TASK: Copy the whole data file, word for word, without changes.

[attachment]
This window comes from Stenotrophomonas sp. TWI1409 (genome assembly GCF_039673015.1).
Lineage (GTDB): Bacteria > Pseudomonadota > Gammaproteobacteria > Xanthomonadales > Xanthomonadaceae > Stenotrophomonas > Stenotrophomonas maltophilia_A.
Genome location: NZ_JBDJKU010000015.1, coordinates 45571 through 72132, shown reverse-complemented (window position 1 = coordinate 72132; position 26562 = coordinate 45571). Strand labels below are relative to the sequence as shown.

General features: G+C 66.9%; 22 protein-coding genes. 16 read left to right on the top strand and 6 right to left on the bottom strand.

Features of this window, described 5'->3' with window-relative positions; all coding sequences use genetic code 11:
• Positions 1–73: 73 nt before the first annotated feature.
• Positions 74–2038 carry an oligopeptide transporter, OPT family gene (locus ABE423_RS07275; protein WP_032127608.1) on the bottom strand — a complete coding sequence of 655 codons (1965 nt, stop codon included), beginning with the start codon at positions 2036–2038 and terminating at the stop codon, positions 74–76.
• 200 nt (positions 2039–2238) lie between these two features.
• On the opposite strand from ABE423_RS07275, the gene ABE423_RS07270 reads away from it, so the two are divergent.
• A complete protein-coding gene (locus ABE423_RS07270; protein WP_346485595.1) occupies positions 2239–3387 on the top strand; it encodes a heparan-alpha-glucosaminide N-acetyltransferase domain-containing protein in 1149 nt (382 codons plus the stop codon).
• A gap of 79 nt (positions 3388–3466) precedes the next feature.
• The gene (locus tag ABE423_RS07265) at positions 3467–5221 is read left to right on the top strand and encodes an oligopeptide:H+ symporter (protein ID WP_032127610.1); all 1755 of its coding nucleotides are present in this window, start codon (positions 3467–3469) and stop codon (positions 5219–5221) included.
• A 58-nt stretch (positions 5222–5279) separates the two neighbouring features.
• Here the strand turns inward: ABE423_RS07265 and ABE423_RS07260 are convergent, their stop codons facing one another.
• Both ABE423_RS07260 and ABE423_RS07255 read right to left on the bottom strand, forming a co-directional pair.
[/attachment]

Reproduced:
This window comes from Stenotrophomonas sp. TWI1409 (genome assembly GCF_039673015.1).
Lineage (GTDB): Bacteria > Pseudomonadota > Gammaproteobacteria > Xanthomonadales > Xanthomonadaceae > Stenotrophomonas > Stenotrophomonas maltophilia_A.
Genome location: NZ_JBDJKU010000015.1, coordinates 45571 through 72132, shown reverse-complemented (window position 1 = coordinate 72132; position 26562 = coordinate 45571). Strand labels below are relative to the sequence as shown.

General features: G+C 66.9%; 22 protein-coding genes. 16 read left to right on the top strand and 6 right to left on the bottom strand.

Features of this window, described 5'->3' with window-relative positions; all coding sequences use genetic code 11:
• Positions 1–73: 73 nt before the first annotated feature.
• Positions 74–2038 carry an oligopeptide transporter, OPT family gene (locus ABE423_RS07275; protein WP_032127608.1) on the bottom strand — a complete coding sequence of 655 codons (1965 nt, stop codon included), beginning with the start codon at positions 2036–2038 and terminating at the stop codon, positions 74–76.
• 200 nt (positions 2039–2238) lie between these two features.
• On the opposite strand from ABE423_RS07275, the gene ABE423_RS07270 reads away from it, so the two are divergent.
• A complete protein-coding gene (locus ABE423_RS07270; protein WP_346485595.1) occupies positions 2239–3387 on the top strand; it encodes a heparan-alpha-glucosaminide N-acetyltransferase domain-containing protein in 1149 nt (382 codons plus the stop codon).
• A gap of 79 nt (positions 3388–3466) precedes the next feature.
• The gene (locus tag ABE423_RS07265) at positions 3467–5221 is read left to right on the top strand and encodes an oligopeptide:H+ symporter (protein ID WP_032127610.1); all 1755 of its coding nucleotides are present in this window, start codon (positions 3467–3469) and stop codon (positions 5219–5221) included.
• A 58-nt stretch (positions 5222–5279) separates the two neighbouring features.
• Here the strand turns inward: ABE423_RS07265 and ABE423_RS07260 are convergent, their stop codons facing one another.
• Both ABE423_RS07260 and ABE423_RS07255 read right to left on the bottom strand, forming a co-directional pair.